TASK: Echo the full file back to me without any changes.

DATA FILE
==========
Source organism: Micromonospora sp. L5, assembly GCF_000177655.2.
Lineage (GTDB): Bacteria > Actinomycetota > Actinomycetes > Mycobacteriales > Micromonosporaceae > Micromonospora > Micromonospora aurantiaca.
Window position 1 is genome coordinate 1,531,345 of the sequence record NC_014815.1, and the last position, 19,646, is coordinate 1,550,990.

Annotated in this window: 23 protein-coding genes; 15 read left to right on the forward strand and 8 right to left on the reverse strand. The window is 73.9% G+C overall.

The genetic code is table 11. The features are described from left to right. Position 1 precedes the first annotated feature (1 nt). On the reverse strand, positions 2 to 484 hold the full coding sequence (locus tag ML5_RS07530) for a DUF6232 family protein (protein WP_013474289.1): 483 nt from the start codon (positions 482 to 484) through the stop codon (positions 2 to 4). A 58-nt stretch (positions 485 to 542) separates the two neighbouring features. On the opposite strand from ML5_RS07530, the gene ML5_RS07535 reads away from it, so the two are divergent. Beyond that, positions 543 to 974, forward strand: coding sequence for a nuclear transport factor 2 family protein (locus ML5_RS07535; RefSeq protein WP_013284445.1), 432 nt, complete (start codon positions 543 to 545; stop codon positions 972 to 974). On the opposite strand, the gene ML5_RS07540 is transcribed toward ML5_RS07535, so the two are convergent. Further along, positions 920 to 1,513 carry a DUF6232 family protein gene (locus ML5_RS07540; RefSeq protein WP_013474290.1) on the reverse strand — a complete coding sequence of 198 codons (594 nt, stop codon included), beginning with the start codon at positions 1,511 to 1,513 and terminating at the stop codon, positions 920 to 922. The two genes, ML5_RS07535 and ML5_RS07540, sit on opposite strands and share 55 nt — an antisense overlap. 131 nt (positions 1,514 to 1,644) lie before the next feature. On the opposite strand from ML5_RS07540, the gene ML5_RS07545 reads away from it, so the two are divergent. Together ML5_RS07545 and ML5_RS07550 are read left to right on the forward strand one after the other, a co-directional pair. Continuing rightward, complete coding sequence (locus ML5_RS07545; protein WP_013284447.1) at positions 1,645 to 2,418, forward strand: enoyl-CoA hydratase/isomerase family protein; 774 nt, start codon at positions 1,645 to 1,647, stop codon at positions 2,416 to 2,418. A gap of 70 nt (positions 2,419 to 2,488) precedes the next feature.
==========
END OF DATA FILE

Source organism: Micromonospora sp. L5, assembly GCF_000177655.2.
Lineage (GTDB): Bacteria > Actinomycetota > Actinomycetes > Mycobacteriales > Micromonosporaceae > Micromonospora > Micromonospora aurantiaca.
Window position 1 is genome coordinate 1,531,345 of the sequence record NC_014815.1, and the last position, 19,646, is coordinate 1,550,990.

Annotated in this window: 23 protein-coding genes; 15 read left to right on the forward strand and 8 right to left on the reverse strand. The window is 73.9% G+C overall.

The genetic code is table 11. The features are described from left to right. Position 1 precedes the first annotated feature (1 nt). On the reverse strand, positions 2 to 484 hold the full coding sequence (locus tag ML5_RS07530) for a DUF6232 family protein (protein WP_013474289.1): 483 nt from the start codon (positions 482 to 484) through the stop codon (positions 2 to 4). A 58-nt stretch (positions 485 to 542) separates the two neighbouring features. On the opposite strand from ML5_RS07530, the gene ML5_RS07535 reads away from it, so the two are divergent. Beyond that, positions 543 to 974, forward strand: coding sequence for a nuclear transport factor 2 family protein (locus ML5_RS07535; RefSeq protein WP_013284445.1), 432 nt, complete (start codon positions 543 to 545; stop codon positions 972 to 974). On the opposite strand, the gene ML5_RS07540 is transcribed toward ML5_RS07535, so the two are convergent. Further along, positions 920 to 1,513 carry a DUF6232 family protein gene (locus ML5_RS07540; RefSeq protein WP_013474290.1) on the reverse strand — a complete coding sequence of 198 codons (594 nt, stop codon included), beginning with the start codon at positions 1,511 to 1,513 and terminating at the stop codon, positions 920 to 922. The two genes, ML5_RS07535 and ML5_RS07540, sit on opposite strands and share 55 nt — an antisense overlap. 131 nt (positions 1,514 to 1,644) lie before the next feature. On the opposite strand from ML5_RS07540, the gene ML5_RS07545 reads away from it, so the two are divergent. Together ML5_RS07545 and ML5_RS07550 are read left to right on the forward strand one after the other, a co-directional pair. Continuing rightward, complete coding sequence (locus ML5_RS07545; protein WP_013284447.1) at positions 1,645 to 2,418, forward strand: enoyl-CoA hydratase/isomerase family protein; 774 nt, start codon at positions 1,645 to 1,647, stop codon at positions 2,416 to 2,418. A gap of 70 nt (positions 2,419 to 2,488) precedes the next feature.